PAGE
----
Art and finance are closer than ever. An increasing number of collectors consider Art to be more than just an attractive commodity; its investment value has become an activity worth exploring further as confidence in the Art and sales market proliferates.
In understanding the growing value of Art and finance, we can highlight two of the more widespread trends that are likely to develop and expand in the future:
Wealth Management includes Art Wealth management is not new; investors are looking for advice and guidance to manage and increase their wealth through various assets. As Art becomes a more attractive investment in all stages of an investor’s life, financial advisors add this to their “menu” of services. The 2017 Deloitte Art & Finance Report indicated that 64% of wealth advisors offer Art and other collectables services. The process of building wealth is complicated, and specialized advisors offer investors the education to expand their knowledge to include Art in their portfolios.
More Transparency in the Art Market Historically, very few people knew the real cost of Art; private sales sold pieces only between private individuals and galleries, where sales prices were kept hidden. Only the “experts” in the field and the people within the small circle of fine arts had an idea of the money that was passing hands. Even though this practice still happens, the development of online art sales has opened up the flow of data within this relatively closed market. The result is that as more data becomes available, their cognitive power increases.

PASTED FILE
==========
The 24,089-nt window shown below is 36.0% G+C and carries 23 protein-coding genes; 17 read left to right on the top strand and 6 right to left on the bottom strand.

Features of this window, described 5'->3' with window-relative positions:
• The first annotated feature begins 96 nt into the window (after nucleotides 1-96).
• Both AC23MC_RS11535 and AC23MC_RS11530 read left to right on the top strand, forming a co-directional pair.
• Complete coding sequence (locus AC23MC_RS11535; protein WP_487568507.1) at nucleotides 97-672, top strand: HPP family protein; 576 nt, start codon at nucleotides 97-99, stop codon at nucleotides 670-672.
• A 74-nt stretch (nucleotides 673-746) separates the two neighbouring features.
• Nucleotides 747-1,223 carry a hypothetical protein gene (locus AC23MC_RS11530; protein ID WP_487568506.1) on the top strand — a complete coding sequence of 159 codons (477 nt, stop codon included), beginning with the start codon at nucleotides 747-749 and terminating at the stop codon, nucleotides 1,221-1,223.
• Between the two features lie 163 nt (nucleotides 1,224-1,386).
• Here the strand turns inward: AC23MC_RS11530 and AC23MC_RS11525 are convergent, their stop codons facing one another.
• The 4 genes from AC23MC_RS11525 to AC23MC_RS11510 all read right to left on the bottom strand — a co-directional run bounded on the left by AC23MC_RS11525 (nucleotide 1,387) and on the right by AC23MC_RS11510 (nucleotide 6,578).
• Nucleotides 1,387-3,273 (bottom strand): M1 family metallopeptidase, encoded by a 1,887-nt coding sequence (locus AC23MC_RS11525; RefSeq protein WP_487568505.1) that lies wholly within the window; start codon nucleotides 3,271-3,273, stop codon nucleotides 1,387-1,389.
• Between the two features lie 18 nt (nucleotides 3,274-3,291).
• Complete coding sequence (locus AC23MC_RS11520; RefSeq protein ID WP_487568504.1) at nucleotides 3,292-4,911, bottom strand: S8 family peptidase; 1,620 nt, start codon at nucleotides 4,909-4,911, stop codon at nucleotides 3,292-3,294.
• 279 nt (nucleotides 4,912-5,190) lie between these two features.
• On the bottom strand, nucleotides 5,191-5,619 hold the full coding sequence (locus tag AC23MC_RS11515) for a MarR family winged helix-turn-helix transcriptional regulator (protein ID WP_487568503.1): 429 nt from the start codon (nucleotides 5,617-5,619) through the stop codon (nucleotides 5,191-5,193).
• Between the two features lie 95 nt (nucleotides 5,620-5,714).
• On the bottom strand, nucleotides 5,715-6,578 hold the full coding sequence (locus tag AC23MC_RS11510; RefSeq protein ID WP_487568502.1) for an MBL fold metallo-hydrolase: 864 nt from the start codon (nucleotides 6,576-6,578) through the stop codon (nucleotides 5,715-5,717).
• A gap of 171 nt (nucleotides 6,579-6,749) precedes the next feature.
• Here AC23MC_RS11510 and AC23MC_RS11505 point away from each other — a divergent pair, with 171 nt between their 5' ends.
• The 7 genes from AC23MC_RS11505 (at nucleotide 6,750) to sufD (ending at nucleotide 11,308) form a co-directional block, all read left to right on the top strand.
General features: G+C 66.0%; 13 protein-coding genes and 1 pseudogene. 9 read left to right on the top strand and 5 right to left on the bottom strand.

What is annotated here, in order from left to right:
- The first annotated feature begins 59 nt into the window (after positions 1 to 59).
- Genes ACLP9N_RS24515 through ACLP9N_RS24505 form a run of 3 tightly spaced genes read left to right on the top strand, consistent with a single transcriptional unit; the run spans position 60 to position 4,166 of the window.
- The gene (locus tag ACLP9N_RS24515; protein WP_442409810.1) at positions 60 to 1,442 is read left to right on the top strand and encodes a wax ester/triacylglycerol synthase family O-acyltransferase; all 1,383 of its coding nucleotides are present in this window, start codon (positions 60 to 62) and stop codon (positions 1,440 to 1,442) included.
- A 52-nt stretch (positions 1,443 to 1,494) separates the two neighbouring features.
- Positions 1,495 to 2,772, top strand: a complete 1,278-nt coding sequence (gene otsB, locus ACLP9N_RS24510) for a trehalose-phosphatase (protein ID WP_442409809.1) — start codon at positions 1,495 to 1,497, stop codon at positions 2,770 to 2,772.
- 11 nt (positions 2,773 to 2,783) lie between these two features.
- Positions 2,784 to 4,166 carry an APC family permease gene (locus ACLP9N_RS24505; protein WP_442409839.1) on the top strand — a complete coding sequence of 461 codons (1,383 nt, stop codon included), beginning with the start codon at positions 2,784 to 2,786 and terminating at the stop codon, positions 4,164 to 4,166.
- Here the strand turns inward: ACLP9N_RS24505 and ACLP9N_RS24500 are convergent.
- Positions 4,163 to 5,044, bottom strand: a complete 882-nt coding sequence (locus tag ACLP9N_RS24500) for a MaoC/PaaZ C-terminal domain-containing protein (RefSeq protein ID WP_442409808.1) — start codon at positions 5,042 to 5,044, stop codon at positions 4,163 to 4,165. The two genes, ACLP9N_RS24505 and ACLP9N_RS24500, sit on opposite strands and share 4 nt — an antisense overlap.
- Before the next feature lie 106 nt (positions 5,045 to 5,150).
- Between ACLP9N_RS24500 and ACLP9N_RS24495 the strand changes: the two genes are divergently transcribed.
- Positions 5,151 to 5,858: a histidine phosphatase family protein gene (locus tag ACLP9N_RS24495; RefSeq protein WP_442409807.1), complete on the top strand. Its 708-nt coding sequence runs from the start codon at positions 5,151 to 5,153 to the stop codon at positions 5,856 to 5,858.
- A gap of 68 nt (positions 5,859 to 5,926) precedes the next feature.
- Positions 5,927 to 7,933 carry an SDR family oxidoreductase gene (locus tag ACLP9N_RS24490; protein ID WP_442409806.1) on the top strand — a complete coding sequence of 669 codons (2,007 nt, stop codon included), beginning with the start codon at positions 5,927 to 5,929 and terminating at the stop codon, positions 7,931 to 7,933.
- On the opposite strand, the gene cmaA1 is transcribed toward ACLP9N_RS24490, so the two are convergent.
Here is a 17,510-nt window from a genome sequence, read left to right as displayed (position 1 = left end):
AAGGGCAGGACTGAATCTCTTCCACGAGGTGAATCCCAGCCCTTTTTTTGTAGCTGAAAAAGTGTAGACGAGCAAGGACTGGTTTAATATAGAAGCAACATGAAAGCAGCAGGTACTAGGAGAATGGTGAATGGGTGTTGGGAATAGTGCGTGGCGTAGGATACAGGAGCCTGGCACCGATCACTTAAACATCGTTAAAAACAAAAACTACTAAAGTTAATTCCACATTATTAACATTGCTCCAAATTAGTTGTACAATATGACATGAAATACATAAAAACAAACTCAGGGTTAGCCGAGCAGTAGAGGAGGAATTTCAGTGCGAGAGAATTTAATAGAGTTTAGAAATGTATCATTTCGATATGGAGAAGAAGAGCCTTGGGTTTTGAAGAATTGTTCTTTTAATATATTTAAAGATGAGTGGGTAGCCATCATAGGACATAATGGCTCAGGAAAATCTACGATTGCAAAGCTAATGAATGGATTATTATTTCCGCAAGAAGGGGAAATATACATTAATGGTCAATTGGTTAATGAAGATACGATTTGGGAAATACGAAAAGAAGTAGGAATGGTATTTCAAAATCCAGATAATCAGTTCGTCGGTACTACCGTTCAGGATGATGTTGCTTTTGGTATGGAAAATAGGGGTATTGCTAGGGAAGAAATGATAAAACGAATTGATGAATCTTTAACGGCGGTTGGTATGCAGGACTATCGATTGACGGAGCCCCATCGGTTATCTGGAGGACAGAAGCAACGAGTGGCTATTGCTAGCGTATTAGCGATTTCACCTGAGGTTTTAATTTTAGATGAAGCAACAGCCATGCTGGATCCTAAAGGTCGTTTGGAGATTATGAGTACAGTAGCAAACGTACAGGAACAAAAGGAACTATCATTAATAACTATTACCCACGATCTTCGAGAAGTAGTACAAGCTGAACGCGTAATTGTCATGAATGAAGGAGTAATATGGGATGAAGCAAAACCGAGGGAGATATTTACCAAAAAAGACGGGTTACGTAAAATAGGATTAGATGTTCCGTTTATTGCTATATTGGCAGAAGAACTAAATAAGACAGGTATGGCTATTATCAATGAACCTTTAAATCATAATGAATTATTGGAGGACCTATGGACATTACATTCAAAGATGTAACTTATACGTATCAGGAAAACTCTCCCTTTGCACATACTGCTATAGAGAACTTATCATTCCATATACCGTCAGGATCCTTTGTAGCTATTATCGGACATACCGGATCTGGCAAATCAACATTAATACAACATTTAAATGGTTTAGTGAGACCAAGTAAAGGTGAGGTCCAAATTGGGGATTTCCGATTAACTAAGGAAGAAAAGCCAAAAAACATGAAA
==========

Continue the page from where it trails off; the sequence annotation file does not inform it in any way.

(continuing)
More specifically, here are two ways in which technology promises to change the art market landscape.
Expanding global and remote access.
When Art was sold exclusively at auction houses, it made sense for the art market activity to be more centralized in big cities like New York and London. But today, internet-based auction houses such as Paddle8 and Auctionata allow physically distant buyers and sellers to connect, decentralize and expand the market.
This has contributed to the globalization of the market and opened opportunities for regional traders to reach a wider audience.
Tracking Art and its origin digitally.
The most complicated aspect of buying works of Art is the difficulty of tracing the provenance of a particular piece, thus facilitating the transaction itself. Deloitte’s Luxembourg team recently debuted a prototype that could use blockchain technology to trace the provenance of a work reliably and securely, thus completely eliminating the risk of being faced with a “fraud”
“As we improve our ability to trace the history of each piece, we will eliminate an enormous amount of energy that is currently being spent wondering:
Where does this come from?”
Bocconi Students Fintech Society